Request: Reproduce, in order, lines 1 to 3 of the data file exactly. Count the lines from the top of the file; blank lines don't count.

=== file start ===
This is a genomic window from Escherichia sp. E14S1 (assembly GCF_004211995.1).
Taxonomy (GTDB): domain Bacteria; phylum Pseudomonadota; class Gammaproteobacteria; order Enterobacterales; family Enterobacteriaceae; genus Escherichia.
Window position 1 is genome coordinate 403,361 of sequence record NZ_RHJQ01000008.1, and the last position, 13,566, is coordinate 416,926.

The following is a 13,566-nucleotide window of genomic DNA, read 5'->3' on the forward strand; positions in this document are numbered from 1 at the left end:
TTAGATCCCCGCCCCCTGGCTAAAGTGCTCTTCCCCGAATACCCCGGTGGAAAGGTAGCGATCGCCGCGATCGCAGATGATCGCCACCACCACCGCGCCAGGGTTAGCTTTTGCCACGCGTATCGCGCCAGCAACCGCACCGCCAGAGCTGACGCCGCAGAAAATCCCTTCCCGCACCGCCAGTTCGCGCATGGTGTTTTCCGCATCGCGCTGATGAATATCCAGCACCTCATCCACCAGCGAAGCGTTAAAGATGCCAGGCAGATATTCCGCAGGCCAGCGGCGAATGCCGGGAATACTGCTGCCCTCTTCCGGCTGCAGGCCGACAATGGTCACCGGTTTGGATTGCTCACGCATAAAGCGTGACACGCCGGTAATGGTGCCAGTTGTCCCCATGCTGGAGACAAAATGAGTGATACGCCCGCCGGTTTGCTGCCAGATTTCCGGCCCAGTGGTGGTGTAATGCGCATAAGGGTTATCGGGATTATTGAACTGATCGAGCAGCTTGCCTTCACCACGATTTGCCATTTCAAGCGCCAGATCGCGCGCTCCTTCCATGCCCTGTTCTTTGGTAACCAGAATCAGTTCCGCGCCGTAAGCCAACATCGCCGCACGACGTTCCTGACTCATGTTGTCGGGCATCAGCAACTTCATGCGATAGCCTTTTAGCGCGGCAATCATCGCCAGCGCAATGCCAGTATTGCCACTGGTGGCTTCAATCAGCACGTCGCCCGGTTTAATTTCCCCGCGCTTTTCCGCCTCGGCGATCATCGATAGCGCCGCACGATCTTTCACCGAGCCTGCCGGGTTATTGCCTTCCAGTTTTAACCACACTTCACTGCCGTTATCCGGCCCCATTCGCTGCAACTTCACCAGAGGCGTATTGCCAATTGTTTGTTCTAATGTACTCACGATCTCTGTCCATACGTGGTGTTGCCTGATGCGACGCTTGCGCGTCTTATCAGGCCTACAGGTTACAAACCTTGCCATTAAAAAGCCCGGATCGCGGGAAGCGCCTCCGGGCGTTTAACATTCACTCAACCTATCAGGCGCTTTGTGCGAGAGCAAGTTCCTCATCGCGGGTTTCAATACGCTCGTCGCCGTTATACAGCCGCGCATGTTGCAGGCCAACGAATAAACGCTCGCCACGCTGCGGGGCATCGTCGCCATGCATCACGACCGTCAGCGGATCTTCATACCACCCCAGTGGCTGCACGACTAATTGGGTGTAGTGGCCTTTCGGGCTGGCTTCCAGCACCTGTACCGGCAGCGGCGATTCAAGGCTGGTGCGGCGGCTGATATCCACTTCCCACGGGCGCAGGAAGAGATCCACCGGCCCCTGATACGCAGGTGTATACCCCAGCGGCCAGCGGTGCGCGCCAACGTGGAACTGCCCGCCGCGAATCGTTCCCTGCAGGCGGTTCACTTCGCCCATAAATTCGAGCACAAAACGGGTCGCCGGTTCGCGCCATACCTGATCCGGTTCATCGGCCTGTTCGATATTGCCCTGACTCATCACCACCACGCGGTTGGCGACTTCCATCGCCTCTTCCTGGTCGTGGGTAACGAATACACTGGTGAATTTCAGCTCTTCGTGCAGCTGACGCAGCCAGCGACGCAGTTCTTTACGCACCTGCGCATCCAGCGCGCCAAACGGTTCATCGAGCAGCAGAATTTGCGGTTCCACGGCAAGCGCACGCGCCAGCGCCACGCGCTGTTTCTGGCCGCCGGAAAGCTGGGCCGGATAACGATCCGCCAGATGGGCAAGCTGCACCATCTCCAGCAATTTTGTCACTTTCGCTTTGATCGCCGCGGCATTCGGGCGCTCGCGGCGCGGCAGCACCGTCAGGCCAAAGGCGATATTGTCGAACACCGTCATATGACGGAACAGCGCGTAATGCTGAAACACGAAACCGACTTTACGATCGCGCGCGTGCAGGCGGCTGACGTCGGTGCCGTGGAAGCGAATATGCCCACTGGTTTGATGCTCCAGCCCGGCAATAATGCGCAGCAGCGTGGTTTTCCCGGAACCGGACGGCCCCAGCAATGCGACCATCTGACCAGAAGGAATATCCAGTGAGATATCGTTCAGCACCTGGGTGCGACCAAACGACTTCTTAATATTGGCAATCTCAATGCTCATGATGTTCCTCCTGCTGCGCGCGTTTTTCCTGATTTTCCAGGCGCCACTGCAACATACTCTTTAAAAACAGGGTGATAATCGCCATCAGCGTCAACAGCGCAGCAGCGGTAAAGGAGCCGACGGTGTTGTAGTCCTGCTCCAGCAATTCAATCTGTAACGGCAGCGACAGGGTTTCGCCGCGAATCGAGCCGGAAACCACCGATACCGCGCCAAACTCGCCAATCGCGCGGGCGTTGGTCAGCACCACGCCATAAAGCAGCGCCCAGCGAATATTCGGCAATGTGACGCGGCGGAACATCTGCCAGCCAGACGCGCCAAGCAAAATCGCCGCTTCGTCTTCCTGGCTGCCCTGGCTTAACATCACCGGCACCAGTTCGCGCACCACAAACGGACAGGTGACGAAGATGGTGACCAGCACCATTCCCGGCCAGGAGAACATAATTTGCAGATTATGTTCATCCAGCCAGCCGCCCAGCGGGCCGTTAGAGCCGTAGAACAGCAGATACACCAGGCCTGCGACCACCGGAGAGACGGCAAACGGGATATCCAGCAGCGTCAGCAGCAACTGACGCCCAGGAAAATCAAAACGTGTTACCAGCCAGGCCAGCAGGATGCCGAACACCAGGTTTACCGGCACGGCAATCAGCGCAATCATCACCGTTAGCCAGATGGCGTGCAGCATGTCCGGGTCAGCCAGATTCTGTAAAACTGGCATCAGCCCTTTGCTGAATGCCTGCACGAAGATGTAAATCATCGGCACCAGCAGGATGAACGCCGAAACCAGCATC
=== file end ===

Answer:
This is a genomic window from Escherichia sp. E14S1 (assembly GCF_004211995.1).
Taxonomy (GTDB): domain Bacteria; phylum Pseudomonadota; class Gammaproteobacteria; order Enterobacterales; family Enterobacteriaceae; genus Escherichia.
Window position 1 is genome coordinate 403,361 of sequence record NZ_RHJQ01000008.1, and the last position, 13,566, is coordinate 416,926.